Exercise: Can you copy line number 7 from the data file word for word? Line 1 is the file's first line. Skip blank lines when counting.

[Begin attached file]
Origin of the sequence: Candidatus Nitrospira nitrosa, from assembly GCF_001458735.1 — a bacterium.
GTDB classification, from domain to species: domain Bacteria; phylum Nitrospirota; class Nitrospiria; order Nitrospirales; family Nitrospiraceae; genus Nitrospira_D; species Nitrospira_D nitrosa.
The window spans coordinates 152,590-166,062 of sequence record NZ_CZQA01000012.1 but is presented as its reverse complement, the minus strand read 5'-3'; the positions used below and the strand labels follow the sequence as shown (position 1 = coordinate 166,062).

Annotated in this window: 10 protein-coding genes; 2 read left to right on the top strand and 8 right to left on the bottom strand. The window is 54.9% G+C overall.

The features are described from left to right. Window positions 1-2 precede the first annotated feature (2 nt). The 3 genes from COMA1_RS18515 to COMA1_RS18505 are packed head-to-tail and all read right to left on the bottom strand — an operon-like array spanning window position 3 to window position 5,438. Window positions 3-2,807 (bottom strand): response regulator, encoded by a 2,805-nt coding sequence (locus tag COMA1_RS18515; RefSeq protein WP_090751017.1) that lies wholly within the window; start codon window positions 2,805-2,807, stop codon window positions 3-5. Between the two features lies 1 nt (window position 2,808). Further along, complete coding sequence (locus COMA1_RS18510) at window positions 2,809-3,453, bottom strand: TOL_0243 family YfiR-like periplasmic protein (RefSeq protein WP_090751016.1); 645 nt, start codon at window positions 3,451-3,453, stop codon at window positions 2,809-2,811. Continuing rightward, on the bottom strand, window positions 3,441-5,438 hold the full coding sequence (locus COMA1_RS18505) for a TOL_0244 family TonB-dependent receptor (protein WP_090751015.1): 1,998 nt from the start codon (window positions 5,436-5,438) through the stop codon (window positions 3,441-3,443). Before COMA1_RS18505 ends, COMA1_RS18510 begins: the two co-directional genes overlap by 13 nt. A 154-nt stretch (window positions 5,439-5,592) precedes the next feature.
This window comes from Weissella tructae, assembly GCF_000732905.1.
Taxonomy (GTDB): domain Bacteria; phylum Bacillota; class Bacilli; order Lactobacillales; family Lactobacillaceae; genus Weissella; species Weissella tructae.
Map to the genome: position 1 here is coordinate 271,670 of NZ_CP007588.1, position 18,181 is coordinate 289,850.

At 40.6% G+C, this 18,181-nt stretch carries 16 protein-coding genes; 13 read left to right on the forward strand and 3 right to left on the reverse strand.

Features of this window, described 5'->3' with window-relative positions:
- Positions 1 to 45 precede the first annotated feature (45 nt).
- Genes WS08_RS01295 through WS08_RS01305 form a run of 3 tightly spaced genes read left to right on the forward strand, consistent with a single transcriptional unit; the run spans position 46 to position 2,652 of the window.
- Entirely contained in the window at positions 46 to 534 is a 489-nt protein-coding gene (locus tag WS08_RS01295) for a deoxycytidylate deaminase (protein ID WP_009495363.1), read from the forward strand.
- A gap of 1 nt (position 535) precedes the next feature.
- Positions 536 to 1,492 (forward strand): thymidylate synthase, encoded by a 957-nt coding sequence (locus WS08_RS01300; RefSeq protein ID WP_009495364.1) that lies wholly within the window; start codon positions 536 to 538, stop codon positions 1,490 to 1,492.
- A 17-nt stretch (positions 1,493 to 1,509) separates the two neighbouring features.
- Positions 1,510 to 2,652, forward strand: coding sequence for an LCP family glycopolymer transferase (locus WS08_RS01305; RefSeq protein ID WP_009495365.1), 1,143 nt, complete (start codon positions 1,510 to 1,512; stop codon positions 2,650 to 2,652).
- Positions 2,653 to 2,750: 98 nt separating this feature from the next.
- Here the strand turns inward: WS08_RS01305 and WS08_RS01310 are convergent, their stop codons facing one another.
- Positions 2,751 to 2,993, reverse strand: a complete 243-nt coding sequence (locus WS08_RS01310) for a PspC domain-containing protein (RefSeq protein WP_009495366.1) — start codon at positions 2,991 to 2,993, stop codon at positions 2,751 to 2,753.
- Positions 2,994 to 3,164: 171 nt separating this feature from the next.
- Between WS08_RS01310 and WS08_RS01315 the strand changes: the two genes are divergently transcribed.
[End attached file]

Taxonomy (GTDB): domain Bacteria; phylum Bacillota; class Bacilli; order Lactobacillales; family Lactobacillaceae; genus Weissella; species Weissella tructae.